It was very dark, and the wind howled horribly. However, Dorothy thought it wasn’t so bad. She felt as if she were being rocked gently, like a baby in a cradle.

      Toto did not like it. He ran about the room, barking loudly.

      Hour after hour passed away. Dorothy wondered if she would be dashed to pieces when the house fell again. But hours passed and nothing terrible happened. She stopped worrying and decided to wait calmly. Eventually, she crept to her bed, and lay down upon it; and Toto followed and lay down beside her.

      Dorothy soon closed her eyes and fell asleep.

      Chapter 2

      The Council with the Munchkins

      She was awakened by a jolt. If Dorothy had not been lying on the soft bed she might have been hurt. Toto put his cold little nose into her face and whined terribly.

      Dorothy sat up and noticed that the house was not moving. Bright sunshine came in at the window. She got up from her bed and with Toto at her heels ran and opened the door.

      The little girl gave a cry of amazement and looked about her. The cyclone had set the house down in the middle of a beautiful country. There were green plants and flowers everywhere, and trees with fruit on them.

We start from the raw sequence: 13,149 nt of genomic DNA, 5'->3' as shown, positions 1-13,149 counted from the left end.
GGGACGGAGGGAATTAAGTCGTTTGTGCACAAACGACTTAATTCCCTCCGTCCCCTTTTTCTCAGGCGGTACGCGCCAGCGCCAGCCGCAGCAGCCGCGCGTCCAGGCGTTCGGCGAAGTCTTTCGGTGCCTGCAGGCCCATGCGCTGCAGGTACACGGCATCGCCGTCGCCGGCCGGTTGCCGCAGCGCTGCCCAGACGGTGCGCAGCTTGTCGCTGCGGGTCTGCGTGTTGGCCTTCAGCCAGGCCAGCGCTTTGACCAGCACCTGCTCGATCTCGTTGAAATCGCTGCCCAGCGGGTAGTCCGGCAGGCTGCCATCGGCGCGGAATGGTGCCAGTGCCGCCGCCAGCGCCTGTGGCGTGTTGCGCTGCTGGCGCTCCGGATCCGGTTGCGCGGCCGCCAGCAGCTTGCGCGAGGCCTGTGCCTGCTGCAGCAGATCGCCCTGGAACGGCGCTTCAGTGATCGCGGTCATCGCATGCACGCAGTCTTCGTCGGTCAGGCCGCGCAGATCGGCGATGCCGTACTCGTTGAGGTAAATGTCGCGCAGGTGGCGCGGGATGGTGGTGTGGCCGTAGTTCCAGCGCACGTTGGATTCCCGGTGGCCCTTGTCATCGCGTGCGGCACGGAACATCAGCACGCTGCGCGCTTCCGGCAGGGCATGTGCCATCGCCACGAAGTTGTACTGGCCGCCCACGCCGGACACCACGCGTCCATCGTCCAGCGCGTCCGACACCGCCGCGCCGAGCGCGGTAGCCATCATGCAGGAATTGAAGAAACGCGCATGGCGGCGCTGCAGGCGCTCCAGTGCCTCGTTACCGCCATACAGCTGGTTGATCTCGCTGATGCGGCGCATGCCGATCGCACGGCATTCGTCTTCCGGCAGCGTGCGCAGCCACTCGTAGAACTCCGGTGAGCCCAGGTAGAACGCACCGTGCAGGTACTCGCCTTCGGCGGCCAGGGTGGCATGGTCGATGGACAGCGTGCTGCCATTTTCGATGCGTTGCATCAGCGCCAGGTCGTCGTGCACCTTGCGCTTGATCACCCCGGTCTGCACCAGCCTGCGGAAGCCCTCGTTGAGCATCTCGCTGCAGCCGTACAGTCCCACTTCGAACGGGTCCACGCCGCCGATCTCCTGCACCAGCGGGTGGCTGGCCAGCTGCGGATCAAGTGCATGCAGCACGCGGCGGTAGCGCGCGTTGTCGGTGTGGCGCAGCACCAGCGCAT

While she was looking at the strange and beautiful sights, she noticed something. Towards her was walking a group of the strangest people she had ever seen. They were all very small. In fact, they seemed about as tall as Dorothy, although they looked much older.

      Three of them were men and one was a woman. They all wore tall pointy hats, with little bells around the brims that tinkled sweetly as they moved. The hats of the men were blue; the little woman’s hat was white, and she wore a white pleated dress. The men were dressed in blue, the same shade as their hats, and wore well-polished boots. The men, Dorothy thought, were about as old as Uncle Henry, for two of them had beards. But the little woman was much older. Her face was covered with wrinkles and her hair was nearly white.

      When they got near the house where Dorothy was standing in the doorway, they paused and whispered among themselves, as if afraid to come farther. But the little old woman walked up to Dorothy, made a low bow and said, in a sweet voice:

      “You are welcome, most noble Sorceress, to the land of the Munchkins. We are so grateful to you for having killed the Wicked Witch of the East, and for setting our people free.”

      Dorothy didn’t understand. What could the little woman possibly mean by calling her a sorceress, and saying she had killed the Wicked Witch of the East?

      The little woman evidently waited for her to answer; so Dorothy said, with hesitation, “You are very kind, but there must be some mistake. I have not killed anything.”